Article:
William Boynton, Sherman's Historical Raid, Chapter 12: (search)
to come from Missouri; he had bridge-guards distributed over four railroads, and small garrisons in a dozen towns. In Nashville he had quartermasters' employes to man the forts; and to meet Hood's twelve thousand well-equipped and enthusiastic cavd Franklin and defeated Hood, will not be forgotten. The very day he fought there, Smith's veterans began to arrive at Nashville, and the next night Schofield and Smith had made the concentration complete at the latter place. Then came storms and d him, and the War Department had telegraphed Thomas: War Department, December 15, 1864. Major-General Thomas, Nashville. I rejoice in tendering to you and the gallant officers and soldiers of your command the thanks of this department fn after the lapse of so many years, General Sherman would not introduce matter reflecting upon Thomas, whose victory at Nashville furnished the only justification for the March to the Sea. How far he does violence to so charitable a supposition wil
William Boynton, Sherman's Historical Raid, Chapter 13: (search)
r he entered Savannah to General Webster, at Nashville, Sherman said in a letter, referred to in thby the news of final and complete victory at Nashville. This victory was full deliverance for Gene strong army, capable, not only of defending Nashville, but of beating Hood in the open field. Yet Thomas remained inside of Nashville, seemingly passive, until General Hood had closed upon him andthe highest terms. His brilliant victory at Nashville was necessary to mine at Savannah to make a nstructed General Thomas to hold defensively Nashville, Chattanooga, and Decatur, all strongly forto thousand. Thomas was instructed to hold Nashville defensively. To write at this late day ofecember 23, 1864. General J. D. Webster, Nashville, Tenn. Dear General: Major Dixon arrived last general advance, to fall back slowly toward Nashville, fighting till he should be reenforced by Geuregard (Hood) would attempt to work against Nashville: I can hardly believe that Beauregard wo[23 more...]
William Boynton, Sherman's Historical Raid, Chapter 14: (search)
r the apparent slowness of General Thomas at Nashville, can now be clearly traced. They sprung direadquarters Department of the Cumberland, Nashville, Tenn., November 25, 1864, 11 A. M. Lieutenant as, Major-General Volunteers commanding. Nashville, December 1, 1864, 9:30 P. M. Major-GeneralI thought it best to draw the troops back to Nashville and await the arrival of the remainder of Ge8, 7:30 P. M. Major-General Geo. H. Thomas, Nashville. Your dispatch of yesterday received. Itm. U. S. Grant, Lieutenant-General. Nashville, Tenn., December 8, 1864, 11:30 P. M. Lieutenan0:30 A. M. Major-General Geo. H. Thomas, Nashville, Tenn. Lieutenant-General Grant expresses mucts. U. S. Grant, Lieutenant-General Nashville, Tenn., December 11, 1864, 10:30 P. M Lieutenanon why the movement was not made: Nashville, Tenn., December 12, 1864, 10:30 P. M. Major-GeVolunteers, will proceed immediately to Nashville, Tennessee, reporting by telegraph to the Lieutena[43 more...]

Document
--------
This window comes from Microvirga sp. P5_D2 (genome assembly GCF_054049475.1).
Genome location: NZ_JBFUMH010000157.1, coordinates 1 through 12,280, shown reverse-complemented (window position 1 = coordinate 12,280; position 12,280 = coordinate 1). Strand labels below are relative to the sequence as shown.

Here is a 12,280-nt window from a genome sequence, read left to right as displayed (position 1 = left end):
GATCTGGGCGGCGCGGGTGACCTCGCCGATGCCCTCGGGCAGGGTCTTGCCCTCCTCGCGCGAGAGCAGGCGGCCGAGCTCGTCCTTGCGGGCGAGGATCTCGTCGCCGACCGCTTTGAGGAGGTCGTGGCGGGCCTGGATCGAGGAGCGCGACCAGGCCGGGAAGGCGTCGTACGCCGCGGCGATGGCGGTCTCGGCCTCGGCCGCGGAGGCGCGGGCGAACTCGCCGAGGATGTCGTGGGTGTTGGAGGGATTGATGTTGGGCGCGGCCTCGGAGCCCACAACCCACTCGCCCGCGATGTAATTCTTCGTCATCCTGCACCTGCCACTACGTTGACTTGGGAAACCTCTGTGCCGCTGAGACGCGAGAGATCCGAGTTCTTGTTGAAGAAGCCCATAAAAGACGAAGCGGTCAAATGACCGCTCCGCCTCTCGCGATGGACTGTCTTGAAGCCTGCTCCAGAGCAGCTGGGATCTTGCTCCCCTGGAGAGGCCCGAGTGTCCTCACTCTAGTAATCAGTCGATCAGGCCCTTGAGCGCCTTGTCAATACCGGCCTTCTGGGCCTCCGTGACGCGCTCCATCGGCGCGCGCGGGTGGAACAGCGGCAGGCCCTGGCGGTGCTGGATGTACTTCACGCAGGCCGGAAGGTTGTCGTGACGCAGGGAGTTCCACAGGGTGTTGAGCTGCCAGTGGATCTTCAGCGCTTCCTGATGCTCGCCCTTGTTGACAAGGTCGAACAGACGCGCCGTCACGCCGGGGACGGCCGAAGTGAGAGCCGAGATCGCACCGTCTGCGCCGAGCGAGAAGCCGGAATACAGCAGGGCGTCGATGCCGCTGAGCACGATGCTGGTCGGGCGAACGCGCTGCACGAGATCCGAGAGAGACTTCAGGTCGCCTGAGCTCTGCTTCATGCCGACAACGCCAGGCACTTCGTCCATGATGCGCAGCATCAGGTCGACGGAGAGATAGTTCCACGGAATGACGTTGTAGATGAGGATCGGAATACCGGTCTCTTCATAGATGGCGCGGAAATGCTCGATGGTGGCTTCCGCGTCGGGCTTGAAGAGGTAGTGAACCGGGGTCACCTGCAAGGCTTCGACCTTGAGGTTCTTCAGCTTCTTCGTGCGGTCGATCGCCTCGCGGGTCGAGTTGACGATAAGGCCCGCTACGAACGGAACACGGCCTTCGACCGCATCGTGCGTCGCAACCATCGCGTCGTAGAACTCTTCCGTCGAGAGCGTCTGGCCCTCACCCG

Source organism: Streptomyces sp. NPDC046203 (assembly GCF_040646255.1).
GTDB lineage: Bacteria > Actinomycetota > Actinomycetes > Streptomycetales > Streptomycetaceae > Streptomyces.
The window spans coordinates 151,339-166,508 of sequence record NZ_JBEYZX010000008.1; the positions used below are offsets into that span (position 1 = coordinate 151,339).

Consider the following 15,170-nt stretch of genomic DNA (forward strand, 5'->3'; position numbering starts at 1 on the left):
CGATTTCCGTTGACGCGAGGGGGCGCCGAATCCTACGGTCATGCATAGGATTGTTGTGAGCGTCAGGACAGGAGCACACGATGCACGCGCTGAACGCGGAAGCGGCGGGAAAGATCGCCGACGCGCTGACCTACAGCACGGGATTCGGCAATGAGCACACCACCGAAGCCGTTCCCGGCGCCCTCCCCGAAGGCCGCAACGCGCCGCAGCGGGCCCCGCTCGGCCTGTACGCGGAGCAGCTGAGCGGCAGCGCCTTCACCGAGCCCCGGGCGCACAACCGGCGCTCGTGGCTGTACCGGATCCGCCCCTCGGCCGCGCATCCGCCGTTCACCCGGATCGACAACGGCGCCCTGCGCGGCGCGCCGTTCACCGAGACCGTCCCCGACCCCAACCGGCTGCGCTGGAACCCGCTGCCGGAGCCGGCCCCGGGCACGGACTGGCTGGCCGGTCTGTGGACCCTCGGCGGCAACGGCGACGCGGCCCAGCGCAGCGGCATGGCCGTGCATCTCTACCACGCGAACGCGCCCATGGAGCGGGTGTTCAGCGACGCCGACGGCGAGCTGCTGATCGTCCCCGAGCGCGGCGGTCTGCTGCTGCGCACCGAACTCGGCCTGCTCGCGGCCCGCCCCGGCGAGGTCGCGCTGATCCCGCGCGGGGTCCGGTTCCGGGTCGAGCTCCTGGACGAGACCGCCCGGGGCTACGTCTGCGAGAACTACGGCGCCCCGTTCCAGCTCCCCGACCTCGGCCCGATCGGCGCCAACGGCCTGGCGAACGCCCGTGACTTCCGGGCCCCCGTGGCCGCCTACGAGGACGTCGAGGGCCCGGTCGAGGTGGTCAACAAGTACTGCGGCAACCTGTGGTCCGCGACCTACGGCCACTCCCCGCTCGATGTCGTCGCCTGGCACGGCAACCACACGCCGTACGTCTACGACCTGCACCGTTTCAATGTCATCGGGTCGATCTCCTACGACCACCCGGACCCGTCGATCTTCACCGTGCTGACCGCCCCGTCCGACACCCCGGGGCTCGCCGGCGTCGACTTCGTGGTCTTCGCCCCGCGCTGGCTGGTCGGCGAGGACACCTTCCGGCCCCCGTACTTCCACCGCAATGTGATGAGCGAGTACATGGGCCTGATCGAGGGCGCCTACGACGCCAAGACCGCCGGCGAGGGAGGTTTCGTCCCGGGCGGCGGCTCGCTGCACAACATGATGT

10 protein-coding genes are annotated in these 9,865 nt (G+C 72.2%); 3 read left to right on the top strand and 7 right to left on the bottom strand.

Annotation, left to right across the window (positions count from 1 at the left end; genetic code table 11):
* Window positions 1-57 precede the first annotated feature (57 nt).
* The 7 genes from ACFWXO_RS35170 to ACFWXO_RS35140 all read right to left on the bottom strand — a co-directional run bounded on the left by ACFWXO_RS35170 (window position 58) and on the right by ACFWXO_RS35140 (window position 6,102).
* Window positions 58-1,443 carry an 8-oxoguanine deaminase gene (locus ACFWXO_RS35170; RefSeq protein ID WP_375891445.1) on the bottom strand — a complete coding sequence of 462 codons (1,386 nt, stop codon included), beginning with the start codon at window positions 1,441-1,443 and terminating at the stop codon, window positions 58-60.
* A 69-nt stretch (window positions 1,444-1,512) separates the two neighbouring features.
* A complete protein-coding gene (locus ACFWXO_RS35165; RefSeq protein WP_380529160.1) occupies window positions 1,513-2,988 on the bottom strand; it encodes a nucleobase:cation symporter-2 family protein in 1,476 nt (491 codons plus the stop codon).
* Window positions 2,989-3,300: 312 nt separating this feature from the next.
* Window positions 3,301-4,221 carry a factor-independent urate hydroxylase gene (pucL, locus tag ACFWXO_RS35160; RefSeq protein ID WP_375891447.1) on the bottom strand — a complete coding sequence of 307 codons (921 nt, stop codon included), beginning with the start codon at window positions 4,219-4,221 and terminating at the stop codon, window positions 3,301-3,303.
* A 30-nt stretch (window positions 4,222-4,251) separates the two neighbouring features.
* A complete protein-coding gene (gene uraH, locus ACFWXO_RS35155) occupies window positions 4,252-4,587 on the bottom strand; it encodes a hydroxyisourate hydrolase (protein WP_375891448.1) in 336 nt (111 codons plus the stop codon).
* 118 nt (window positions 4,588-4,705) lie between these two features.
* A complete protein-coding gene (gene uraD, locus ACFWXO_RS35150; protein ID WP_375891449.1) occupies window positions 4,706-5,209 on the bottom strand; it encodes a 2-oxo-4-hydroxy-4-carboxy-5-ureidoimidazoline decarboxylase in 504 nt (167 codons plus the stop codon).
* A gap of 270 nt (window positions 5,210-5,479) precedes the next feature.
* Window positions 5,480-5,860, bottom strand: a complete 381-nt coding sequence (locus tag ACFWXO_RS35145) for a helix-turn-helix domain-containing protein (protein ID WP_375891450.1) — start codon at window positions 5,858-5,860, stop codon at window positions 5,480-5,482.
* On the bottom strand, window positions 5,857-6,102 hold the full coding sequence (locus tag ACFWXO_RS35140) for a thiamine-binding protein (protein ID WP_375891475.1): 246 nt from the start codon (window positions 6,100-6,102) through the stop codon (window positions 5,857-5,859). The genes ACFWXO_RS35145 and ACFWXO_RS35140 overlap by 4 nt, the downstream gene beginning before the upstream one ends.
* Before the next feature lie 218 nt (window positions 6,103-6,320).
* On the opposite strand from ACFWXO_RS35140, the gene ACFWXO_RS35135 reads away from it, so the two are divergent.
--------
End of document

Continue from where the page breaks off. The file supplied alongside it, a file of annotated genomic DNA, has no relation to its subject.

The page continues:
William Boynton, Sherman's Historical Raid, Chapter 19: (search)
nd of one of the new regiments from that State. Whereupon General Sherman issued the following order: [special field orders no. 98.] headquarters Military division of the Mississippi, in the field, Summerville, Ga., October 19, 1864. 1st. Lieutenant-Colonel Willard Warner, acting Inspector-General on the staff of this military division, having been appointed colonel of the One-Hundred and Eightieth Ohio, is hereby relieved from duty at these headquarters, and will proceed to Nashville and assume command of his new regiment. 2d. The General commanding thanks Colonel Warner for his most zealous and intelligent service during the past campaign, compliments him on his good sense in preferring service with troops to staff duty, and predicts for him the highest success in his professional career. By order of Major-General W. T. Sherman. Colonel Warner was an able and gallant officer. As lieutenant-colonel of an Ohio regiment, he was detailed for duty on the staff
William Boynton, Sherman's Historical Raid, Chapter 20: (search)
in February Thomas was arranging the details of the move as far as Atlanta. The records show further, that on the 10th of September Grant suggested a move from Atlanta on Augusta or Savannah, instead of Mobile, since the control of the latter had passed into the hands of the Union forces. Concerning Savannah, the records reveal an escape of Hardee with ten thousand, from Sherman's sixty thousand, without disclosing even a plausible excuse. Here the Memoirs show Sherman looking back to Nashville, from whence alone, through defeat of Hood, could come a success that should vindicate his March to the Sea, and finding fault with Thomas, who, though crippled in all ways by Sherman, was through superhuman efforts there, saving him from the jeers of the Nation. In treating of Savannah, he also attacks Mr. Stanton for carelessness in connection with the captured cotton, and transactions relating thereto, while the records show not only that he had absolutely no foundation for his charg